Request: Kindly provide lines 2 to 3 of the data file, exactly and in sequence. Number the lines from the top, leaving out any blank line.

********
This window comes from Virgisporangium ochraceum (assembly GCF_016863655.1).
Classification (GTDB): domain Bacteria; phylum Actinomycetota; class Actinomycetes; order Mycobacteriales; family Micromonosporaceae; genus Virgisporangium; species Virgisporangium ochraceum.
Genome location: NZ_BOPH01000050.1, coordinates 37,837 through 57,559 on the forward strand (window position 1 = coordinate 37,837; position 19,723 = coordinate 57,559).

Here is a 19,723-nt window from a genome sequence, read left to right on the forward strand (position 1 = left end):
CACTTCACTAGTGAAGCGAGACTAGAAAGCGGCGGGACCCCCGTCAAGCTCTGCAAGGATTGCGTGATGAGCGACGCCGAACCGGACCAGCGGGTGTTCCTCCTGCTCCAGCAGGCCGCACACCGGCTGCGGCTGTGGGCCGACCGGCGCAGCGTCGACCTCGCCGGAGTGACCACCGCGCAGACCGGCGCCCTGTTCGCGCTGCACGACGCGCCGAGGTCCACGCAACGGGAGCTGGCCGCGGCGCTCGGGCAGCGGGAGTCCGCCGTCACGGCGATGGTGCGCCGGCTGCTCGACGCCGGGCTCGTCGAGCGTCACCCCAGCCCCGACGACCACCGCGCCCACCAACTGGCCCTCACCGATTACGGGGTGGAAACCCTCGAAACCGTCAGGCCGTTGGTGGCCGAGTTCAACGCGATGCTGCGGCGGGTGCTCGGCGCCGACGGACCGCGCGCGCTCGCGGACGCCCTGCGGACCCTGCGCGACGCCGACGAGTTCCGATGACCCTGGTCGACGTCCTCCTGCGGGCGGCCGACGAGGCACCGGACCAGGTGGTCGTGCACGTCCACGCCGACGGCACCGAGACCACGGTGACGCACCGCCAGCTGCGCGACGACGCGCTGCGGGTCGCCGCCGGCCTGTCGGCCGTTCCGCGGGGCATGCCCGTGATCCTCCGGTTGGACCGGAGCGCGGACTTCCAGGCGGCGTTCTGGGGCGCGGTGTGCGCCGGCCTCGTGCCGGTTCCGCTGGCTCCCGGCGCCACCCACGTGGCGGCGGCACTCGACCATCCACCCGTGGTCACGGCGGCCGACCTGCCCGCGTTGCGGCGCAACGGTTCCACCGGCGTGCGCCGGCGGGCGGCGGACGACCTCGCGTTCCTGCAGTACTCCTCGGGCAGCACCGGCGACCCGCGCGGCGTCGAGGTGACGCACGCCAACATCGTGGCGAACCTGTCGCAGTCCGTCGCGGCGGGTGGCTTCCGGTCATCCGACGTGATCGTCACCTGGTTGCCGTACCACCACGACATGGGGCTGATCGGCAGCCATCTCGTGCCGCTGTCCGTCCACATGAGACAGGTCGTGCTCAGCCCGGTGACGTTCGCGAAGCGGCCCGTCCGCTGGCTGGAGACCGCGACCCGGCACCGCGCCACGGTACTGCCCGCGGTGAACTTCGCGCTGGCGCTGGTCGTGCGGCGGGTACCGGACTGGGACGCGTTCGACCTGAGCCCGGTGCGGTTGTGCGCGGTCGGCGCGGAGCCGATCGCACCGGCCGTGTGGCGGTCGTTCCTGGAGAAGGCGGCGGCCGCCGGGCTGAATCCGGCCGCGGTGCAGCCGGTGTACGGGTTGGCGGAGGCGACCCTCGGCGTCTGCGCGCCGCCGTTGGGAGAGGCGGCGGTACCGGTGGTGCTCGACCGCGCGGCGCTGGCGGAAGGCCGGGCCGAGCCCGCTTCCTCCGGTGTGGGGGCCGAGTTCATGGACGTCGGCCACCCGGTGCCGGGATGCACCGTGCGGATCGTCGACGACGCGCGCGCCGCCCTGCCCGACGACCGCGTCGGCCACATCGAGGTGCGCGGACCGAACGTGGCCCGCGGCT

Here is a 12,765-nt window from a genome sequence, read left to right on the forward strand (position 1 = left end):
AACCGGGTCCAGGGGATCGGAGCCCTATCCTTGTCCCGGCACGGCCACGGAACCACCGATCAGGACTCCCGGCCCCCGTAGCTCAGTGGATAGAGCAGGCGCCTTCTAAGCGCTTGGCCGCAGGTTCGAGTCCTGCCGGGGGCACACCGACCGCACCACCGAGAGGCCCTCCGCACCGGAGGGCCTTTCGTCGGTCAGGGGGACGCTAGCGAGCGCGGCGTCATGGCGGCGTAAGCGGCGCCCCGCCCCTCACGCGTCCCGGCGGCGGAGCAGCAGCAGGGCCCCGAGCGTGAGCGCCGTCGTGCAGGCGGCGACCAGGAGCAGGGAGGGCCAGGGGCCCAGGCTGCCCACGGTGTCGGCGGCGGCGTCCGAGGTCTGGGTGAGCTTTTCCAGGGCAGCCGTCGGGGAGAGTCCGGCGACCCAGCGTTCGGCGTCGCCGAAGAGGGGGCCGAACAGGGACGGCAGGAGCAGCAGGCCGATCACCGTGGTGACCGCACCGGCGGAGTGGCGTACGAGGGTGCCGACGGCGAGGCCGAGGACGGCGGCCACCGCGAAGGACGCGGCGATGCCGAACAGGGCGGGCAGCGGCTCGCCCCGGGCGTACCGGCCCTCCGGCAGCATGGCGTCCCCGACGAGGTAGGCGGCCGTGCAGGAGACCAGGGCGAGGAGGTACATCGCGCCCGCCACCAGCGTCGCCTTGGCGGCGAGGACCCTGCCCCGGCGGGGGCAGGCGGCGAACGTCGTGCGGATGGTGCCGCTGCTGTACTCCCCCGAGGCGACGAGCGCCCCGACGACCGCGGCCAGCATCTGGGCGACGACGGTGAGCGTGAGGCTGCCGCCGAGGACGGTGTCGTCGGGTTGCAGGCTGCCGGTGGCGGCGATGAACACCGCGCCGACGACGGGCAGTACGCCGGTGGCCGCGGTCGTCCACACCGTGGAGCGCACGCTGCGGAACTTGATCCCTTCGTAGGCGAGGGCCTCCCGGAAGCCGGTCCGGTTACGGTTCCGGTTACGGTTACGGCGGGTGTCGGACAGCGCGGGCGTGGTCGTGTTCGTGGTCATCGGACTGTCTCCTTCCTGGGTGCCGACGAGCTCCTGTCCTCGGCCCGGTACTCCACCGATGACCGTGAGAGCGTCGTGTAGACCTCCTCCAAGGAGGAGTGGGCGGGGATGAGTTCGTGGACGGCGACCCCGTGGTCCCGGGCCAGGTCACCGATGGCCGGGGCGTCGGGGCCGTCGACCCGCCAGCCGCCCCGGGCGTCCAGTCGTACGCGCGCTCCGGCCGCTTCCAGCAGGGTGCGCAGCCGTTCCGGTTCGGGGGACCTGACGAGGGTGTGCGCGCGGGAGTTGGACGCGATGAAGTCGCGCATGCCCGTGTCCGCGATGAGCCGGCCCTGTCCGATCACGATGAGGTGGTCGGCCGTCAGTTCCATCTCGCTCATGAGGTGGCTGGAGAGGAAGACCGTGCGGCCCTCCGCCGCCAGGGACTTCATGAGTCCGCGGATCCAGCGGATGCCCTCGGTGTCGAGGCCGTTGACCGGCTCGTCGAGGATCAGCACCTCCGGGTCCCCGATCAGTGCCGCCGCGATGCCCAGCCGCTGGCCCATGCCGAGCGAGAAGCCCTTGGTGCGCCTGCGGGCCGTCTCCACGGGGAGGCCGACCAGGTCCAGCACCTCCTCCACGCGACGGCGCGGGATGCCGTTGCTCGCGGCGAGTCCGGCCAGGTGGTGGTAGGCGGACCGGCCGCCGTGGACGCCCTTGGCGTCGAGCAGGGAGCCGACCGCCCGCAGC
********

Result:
Classification (GTDB): domain Bacteria; phylum Actinomycetota; class Actinomycetes; order Mycobacteriales; family Micromonosporaceae; genus Virgisporangium; species Virgisporangium ochraceum.
Genome location: NZ_BOPH01000050.1, coordinates 37,837 through 57,559 on the forward strand (window position 1 = coordinate 37,837; position 19,723 = coordinate 57,559).